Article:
Saturday, October 19, 2013
The government of El Salvador has confirmed the purchase of 10 A-37B Dragonfly airplanes that had been retired by the Chilean Air Force. The $8.6 million deal, which includes spare parts, is being done with financing provided by the U.S., according to the October issue of Air Forces Monthly. El Salvador says the acquisition gives its air force a badly needed boost in equipment, although the acquisition means El Salvador will not buy A-29 Super Tucano airplanes from Brazil's Embraer. El Salvador already uses the A-37, which was used extensively during the civil war in that country. Chle had been shopping the A-37B's since they were retired from service in 2009. The Dragonfly was designed for counter-insurgency ground attack and got a lot of work in the Vietnam War. Chile had acquired more than three dozen A-37s over the years. Their last active service was in the base at Punta Arenas, in the far south of Chile. This is not the first aircraft sale to El Salvador. The Central American nation was one of several countries that bought the T-35 Pillan basic trainer from Chile.
Wednesday, October 9, 2013
|A mishap in Antofagasta|
Thursday, October 3, 2013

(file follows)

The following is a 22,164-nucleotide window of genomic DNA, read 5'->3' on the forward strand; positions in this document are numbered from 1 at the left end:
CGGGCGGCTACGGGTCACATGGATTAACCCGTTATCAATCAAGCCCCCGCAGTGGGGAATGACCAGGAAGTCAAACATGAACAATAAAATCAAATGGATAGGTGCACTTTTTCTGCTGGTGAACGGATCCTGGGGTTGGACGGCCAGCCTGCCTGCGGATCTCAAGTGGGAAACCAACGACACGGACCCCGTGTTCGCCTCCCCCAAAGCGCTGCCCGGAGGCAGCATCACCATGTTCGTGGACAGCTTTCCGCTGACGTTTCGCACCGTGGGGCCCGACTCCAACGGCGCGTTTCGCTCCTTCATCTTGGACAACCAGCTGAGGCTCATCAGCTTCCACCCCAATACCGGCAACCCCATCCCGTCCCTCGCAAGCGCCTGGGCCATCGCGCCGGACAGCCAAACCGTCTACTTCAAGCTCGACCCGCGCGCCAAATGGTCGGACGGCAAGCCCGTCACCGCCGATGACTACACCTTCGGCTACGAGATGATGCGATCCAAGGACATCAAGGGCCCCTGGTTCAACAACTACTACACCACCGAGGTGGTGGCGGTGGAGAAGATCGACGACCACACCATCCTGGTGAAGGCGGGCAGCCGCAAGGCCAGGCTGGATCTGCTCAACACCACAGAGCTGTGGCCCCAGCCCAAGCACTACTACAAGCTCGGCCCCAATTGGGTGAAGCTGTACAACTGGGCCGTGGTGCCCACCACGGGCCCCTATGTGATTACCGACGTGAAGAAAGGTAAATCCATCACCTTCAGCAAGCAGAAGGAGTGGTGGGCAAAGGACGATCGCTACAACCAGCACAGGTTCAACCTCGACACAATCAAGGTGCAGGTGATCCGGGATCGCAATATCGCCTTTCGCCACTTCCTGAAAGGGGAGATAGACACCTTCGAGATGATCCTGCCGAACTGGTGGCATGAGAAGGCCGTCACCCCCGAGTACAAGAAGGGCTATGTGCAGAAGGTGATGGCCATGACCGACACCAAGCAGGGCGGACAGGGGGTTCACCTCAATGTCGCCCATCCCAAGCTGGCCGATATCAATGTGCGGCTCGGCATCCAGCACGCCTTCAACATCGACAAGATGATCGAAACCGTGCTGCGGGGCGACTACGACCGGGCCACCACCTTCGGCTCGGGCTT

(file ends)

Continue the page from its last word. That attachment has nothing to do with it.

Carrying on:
As Chile's armed forces have evolved from being the country's rulers to becoming subordinates of elected presidents, the role of Gen. Juan Emilio Cheyre stands as a milestone. While Cheyre was commander of the Army in 2002-2006, he published an essay in which the Army accepted responsibility for human rights abuses during the military's rule. His vow that the Army would "never again" commit such acts effectively distanced the military from former strongman Augusto Pinochet. But today, Gen. Cheyre is fighting accusations that he himself took part in abuses. Earlier this year, he was cleared in the case of an orphaned infant he was ordered to take to a convent in December 1973. The controversy forced him to quit his post as head of the national elections service. Now, investigators are looking into accusations by three sisters who say Cheyre was one of the officers who kidnapped and tortured them as children. It's hard to imagine that a champion of human rights would be a perpetrator himself. Yet, that's the conundrum facing the retired general. Meanwhile, the military officers who led the anti-communist war during Pinochet's rule are becoming more isolated. President Sabastian Piñera shut down an exclusive prison where several officers convicted of human rights abuses were being held. They will serve the rest of their sentences in a regular prison, although one of them committed suicide rather than accept life with common criminals. Many Chileans view these officers as heroes who battled leftist terrorists and whose work was not much different than the CIA's or SOCOM's. Indeed, the government has launched a probe into more than 100 attacks by leftist extremists.